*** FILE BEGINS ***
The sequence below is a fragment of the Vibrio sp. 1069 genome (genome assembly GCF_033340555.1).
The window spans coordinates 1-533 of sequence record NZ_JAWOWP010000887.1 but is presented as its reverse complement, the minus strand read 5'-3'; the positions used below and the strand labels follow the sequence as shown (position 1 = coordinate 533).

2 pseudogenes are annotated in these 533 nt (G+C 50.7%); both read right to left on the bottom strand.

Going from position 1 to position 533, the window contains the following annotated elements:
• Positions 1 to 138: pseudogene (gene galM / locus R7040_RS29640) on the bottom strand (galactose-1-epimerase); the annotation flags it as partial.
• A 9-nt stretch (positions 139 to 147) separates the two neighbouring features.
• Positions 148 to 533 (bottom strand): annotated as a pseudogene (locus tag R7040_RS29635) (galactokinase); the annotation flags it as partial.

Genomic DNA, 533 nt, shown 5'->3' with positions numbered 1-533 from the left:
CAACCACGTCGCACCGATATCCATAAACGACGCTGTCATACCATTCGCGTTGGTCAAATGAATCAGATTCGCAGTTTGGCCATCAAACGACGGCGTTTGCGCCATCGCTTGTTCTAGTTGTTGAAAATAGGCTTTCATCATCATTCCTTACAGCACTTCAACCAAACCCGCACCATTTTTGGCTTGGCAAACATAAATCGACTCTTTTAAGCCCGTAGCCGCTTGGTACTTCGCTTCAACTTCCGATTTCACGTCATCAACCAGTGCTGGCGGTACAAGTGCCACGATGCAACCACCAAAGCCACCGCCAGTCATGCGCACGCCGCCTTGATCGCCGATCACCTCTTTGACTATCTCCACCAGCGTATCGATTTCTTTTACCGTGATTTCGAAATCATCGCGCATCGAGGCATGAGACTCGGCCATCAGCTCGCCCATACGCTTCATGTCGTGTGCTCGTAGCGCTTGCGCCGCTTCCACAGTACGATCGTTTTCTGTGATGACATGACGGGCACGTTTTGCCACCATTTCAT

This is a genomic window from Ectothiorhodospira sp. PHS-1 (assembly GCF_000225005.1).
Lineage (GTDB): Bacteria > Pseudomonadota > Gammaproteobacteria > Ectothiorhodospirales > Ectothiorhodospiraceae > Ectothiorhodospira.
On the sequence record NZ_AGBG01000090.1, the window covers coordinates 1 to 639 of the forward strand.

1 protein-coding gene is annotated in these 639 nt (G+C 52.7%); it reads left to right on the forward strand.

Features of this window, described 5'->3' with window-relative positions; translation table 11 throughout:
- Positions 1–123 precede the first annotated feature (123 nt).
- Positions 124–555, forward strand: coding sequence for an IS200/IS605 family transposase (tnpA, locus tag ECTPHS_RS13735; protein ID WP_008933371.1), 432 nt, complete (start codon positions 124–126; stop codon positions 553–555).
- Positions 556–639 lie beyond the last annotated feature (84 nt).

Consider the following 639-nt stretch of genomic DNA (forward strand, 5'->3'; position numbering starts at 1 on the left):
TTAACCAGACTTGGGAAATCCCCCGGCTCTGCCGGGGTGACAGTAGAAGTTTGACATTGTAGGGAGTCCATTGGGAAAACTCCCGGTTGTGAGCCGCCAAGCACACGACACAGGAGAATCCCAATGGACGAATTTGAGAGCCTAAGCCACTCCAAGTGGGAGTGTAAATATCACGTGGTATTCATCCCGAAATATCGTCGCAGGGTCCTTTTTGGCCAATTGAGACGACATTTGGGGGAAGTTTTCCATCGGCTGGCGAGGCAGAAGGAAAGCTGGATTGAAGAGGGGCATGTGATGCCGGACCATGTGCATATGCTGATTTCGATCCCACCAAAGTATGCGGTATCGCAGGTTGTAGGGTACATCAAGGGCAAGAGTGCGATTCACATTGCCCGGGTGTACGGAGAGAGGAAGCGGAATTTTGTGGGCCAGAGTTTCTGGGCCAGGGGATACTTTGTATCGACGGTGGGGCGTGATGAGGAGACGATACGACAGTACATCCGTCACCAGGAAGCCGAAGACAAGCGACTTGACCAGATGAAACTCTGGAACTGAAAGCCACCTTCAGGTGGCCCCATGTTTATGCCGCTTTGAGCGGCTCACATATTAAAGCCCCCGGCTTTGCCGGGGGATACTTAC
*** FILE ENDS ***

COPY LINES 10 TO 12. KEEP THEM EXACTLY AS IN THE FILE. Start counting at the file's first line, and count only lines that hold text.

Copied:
This is a genomic window from Ectothiorhodospira sp. PHS-1 (assembly GCF_000225005.1).
Lineage (GTDB): Bacteria > Pseudomonadota > Gammaproteobacteria > Ectothiorhodospirales > Ectothiorhodospiraceae > Ectothiorhodospira.
On the sequence record NZ_AGBG01000090.1, the window covers coordinates 1 to 639 of the forward strand.